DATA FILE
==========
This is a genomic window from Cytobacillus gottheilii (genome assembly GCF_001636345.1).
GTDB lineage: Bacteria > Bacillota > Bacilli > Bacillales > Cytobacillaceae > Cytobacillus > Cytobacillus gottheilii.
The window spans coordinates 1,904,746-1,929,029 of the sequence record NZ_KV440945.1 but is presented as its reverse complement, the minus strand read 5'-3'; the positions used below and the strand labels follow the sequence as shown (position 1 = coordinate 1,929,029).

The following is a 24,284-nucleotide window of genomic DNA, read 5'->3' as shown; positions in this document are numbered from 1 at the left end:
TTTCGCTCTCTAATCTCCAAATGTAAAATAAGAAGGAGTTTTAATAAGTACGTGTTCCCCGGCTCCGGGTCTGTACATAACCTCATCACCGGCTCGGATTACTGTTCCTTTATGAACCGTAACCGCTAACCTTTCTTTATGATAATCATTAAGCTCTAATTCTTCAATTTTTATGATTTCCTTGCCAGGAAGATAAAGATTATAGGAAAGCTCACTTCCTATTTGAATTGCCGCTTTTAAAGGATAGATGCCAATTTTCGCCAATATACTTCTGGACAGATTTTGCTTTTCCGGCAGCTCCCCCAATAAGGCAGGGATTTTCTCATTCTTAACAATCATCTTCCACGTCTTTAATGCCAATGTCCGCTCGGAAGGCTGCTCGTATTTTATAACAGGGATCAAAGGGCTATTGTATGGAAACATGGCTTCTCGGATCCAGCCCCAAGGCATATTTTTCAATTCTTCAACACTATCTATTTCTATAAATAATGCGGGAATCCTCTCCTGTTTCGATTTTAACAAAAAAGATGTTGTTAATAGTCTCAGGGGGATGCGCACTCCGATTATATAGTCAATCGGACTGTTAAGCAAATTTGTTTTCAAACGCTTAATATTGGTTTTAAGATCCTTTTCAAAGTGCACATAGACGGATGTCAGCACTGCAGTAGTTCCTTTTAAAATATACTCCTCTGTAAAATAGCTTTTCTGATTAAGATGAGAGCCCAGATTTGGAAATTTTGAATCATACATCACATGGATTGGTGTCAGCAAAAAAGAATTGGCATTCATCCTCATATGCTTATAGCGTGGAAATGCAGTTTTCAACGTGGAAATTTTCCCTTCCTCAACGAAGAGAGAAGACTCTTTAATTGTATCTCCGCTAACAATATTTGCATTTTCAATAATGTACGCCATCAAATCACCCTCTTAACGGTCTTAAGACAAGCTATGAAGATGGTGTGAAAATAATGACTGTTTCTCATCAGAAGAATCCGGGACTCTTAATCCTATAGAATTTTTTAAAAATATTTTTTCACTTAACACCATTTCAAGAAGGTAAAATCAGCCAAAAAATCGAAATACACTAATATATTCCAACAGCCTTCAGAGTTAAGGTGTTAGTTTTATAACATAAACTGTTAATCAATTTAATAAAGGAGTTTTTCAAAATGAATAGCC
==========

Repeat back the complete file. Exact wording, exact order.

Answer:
This is a genomic window from Cytobacillus gottheilii (genome assembly GCF_001636345.1).
GTDB lineage: Bacteria > Bacillota > Bacilli > Bacillales > Cytobacillaceae > Cytobacillus > Cytobacillus gottheilii.
The window spans coordinates 1,904,746-1,929,029 of the sequence record NZ_KV440945.1 but is presented as its reverse complement, the minus strand read 5'-3'; the positions used below and the strand labels follow the sequence as shown (position 1 = coordinate 1,929,029).

The following is a 24,284-nucleotide window of genomic DNA, read 5'->3' as shown; positions in this document are numbered from 1 at the left end:
TTTCGCTCTCTAATCTCCAAATGTAAAATAAGAAGGAGTTTTAATAAGTACGTGTTCCCCGGCTCCGGGTCTGTACATAACCTCATCACCGGCTCGGATTACTGTTCCTTTATGAACCGTAACCGCTAACCTTTCTTTATGATAATCATTAAGCTCTAATTCTTCAATTTTTATGATTTCCTTGCCAGGAAGATAAAGATTATAGGAAAGCTCACTTCCTATTTGAATTGCCGCTTTTAAAGGATAGATGCCAATTTTCGCCAATATACTTCTGGACAGATTTTGCTTTTCCGGCAGCTCCCCCAATAAGGCAGGGATTTTCTCATTCTTAACAATCATCTTCCACGTCTTTAATGCCAATGTCCGCTCGGAAGGCTGCTCGTATTTTATAACAGGGATCAAAGGGCTATTGTATGGAAACATGGCTTCTCGGATCCAGCCCCAAGGCATATTTTTCAATTCTTCAACACTATCTATTTCTATAAATAATGCGGGAATCCTCTCCTGTTTCGATTTTAACAAAAAAGATGTTGTTAATAGTCTCAGGGGGATGCGCACTCCGATTATATAGTCAATCGGACTGTTAAGCAAATTTGTTTTCAAACGCTTAATATTGGTTTTAAGATCCTTTTCAAAGTGCACATAGACGGATGTCAGCACTGCAGTAGTTCCTTTTAAAATATACTCCTCTGTAAAATAGCTTTTCTGATTAAGATGAGAGCCCAGATTTGGAAATTTTGAATCATACATCACATGGATTGGTGTCAGCAAAAAAGAATTGGCATTCATCCTCATATGCTTATAGCGTGGAAATGCAGTTTTCAACGTGGAAATTTTCCCTTCCTCAACGAAGAGAGAAGACTCTTTAATTGTATCTCCGCTAACAATATTTGCATTTTCAATAATGTACGCCATCAAATCACCCTCTTAACGGTCTTAAGACAAGCTATGAAGATGGTGTGAAAATAATGACTGTTTCTCATCAGAAGAATCCGGGACTCTTAATCCTATAGAATTTTTTAAAAATATTTTTTCACTTAACACCATTTCAAGAAGGTAAAATCAGCCAAAAAATCGAAATACACTAATATATTCCAACAGCCTTCAGAGTTAAGGTGTTAGTTTTATAACATAAACTGTTAATCAATTTAATAAAGGAGTTTTTCAAAATGAATAGCC